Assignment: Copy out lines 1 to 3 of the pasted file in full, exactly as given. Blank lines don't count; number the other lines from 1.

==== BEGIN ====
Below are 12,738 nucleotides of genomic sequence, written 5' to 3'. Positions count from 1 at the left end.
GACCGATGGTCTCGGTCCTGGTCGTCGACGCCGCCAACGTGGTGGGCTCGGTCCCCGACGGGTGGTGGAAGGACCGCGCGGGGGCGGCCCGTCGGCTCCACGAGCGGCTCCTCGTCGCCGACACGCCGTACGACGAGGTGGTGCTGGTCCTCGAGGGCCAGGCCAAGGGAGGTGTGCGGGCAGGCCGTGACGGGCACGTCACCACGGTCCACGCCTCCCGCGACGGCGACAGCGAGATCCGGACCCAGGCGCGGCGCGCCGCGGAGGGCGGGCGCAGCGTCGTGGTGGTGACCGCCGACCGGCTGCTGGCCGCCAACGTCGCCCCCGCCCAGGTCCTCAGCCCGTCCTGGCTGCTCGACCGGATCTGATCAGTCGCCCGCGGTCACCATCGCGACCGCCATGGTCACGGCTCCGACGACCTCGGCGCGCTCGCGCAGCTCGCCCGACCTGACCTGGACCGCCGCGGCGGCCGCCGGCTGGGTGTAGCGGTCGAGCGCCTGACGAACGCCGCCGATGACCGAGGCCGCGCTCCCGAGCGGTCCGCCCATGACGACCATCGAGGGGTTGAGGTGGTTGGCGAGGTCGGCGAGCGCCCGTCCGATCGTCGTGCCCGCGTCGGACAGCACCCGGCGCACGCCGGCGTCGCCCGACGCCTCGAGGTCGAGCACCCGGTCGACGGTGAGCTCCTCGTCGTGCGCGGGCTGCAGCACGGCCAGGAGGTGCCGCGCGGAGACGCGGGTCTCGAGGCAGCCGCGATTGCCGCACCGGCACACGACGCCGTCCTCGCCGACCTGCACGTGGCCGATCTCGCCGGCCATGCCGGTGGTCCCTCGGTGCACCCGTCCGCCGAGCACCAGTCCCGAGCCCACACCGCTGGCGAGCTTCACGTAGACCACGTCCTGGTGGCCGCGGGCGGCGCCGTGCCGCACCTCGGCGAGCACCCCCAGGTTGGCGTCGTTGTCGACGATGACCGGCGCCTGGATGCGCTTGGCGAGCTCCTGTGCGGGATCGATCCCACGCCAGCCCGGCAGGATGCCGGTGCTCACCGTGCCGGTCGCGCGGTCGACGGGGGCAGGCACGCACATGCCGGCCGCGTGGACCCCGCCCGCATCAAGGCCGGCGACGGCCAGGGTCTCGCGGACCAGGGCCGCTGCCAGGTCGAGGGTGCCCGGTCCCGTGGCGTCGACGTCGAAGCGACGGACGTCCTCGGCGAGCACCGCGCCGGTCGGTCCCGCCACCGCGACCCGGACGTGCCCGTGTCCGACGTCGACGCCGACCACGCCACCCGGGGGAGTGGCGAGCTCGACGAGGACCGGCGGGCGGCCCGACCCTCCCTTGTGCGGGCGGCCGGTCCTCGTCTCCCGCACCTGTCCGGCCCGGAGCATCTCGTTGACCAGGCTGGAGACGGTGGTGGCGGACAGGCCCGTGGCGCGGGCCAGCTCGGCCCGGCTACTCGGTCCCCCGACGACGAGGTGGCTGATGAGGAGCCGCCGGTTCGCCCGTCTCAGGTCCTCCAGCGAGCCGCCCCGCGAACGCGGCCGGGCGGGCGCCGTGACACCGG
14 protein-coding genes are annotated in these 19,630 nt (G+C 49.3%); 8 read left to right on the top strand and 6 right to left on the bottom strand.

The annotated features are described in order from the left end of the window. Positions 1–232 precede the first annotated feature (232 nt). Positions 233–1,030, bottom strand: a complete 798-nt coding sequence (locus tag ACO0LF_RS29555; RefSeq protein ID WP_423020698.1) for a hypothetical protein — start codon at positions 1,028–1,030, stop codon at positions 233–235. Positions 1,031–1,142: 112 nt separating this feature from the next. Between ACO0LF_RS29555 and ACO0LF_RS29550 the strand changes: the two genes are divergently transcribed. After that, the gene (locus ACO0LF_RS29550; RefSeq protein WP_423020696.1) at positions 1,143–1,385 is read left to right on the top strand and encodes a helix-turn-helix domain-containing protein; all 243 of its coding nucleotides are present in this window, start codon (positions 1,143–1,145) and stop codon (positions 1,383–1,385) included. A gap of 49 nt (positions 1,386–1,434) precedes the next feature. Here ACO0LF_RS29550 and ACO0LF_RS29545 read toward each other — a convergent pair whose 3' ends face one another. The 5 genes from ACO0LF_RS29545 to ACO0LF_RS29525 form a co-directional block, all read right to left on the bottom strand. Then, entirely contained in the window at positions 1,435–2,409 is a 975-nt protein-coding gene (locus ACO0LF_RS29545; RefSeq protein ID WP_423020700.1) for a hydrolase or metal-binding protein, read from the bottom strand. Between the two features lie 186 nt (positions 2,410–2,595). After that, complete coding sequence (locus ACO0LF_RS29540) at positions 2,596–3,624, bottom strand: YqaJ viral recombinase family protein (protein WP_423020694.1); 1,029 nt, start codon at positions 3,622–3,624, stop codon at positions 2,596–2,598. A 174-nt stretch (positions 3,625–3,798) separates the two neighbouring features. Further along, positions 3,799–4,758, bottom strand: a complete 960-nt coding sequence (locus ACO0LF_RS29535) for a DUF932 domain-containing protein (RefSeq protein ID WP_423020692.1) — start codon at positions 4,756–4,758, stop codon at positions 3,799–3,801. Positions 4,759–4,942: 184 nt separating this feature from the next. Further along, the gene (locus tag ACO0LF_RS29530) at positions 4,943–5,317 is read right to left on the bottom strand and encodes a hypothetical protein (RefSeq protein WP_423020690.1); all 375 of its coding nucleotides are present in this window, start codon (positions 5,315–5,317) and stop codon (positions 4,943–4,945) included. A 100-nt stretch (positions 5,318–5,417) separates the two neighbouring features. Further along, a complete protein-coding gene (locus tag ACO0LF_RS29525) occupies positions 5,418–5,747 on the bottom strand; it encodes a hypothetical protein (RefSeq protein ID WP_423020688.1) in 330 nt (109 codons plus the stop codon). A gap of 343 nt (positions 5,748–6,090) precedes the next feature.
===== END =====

Below are 12,738 nucleotides of genomic sequence, written 5' to 3'. Positions count from 1 at the left end.
GACCGATGGTCTCGGTCCTGGTCGTCGACGCCGCCAACGTGGTGGGCTCGGTCCCCGACGGGTGGTGGAAGGACCGCGCGGGGGCGGCCCGTCGGCTCCACGAGCGGCTCCTCGTCGCCGACACGCCGTACGACGAGGTGGTGCTGGTCCTCGAGGGCCAGGCCAAGGGAGGTGTGCGGGCAGGCCGTGACGGGCACGTCACCACGGTCCACGCCTCCCGCGACGGCGACAGCGAGATCCGGACCCAGGCGCGGCGCGCCGCGGAGGGCGGGCGCAGCGTCGTGGTGGTGACCGCCGACCGGCTGCTGGCCGCCAACGTCGCCCCCGCCCAGGTCCTCAGCCCGTCCTGGCTGCTCGACCGGATCTGATCAGTCGCCCGCGGTCACCATCGCGACCGCCATGGTCACGGCTCCGACGACCTCGGCGCGCTCGCGCAGCTCGCCCGACCTGACCTGGACCGCCGCGGCGGCCGCCGGCTGGGTGTAGCGGTCGAGCGCCTGACGAACGCCGCCGATGACCGAGGCCGCGCTCCCGAGCGGTCCGCCCATGACGACCATCGAGGGGTTGAGGTGGTTGGCGAGGTCGGCGAGCGCCCGTCCGATCGTCGTGCCCGCGTCGGACAGCACCCGGCGCACGCCGGCGTCGCCCGACGCCTCGAGGTCGAGCACCCGGTCGACGGTGAGCTCCTCGTCGTGCGCGGGCTGCAGCACGGCCAGGAGGTGCCGCGCGGAGACGCGGGTCTCGAGGCAGCCGCGATTGCCGCACCGGCACACGACGCCGTCCTCGCCGACCTGCACGTGGCCGATCTCGCCGGCCATGCCGGTGGTCCCTCGGTGCACCCGTCCGCCGAGCACCAGTCCCGAGCCCACACCGCTGGCGAGCTTCACGTAGACCACGTCCTGGTGGCCGCGGGCGGCGCCGTGCCGCACCTCGGCGAGCACCCCCAGGTTGGCGTCGTTGTCGACGATGACCGGCGCCTGGATGCGCTTGGCGAGCTCCTGTGCGGGATCGATCCCACGCCAGCCCGGCAGGATGCCGGTGCTCACCGTGCCGGTCGCGCGGTCGACGGGGGCAGGCACGCACATGCCGGCCGCGTGGACCCCGCCCGCATCAAGGCCGGCGACGGCCAGGGTCTCGCGGACCAGGGCCGCTGCCAGGTCGAGGGTGCCCGGTCCCGTGGCGTCGACGTCGAAGCGACGGACGTCCTCGGCGAGCACCGCGCCGGTCGGTCCCGCCACCGCGACCCGGACGTGCCCGTGTCCGACGTCGACGCCGACCACGCCACCCGGGGGAGTGGCGAGCTCGACGAGGACCGGCGGGCGGCCCGACCCTCCCTTGTGCGGGCGGCCGGTCCTCGTCTCCCGCACCTGTCCGGCCCGGAGCATCTCGTTGACCAGGCTGGAGACGGTGGTGGCGGACAGGCCCGTGGCGCGGGCCAGCTCGGCCCGGCTACTCGGTCCCCCGACGACGAGGTGGCTGATGAGGAGCCGCCGGTTCGCCCGTCTCAGGTCCTCCAGCGAGCCGCCCCGCGAACGCGGCCGGGCGGGCGCCGTGACACCGG
14 protein-coding genes are annotated in these 19,630 nt (G+C 49.3%); 8 read left to right on the top strand and 6 right to left on the bottom strand.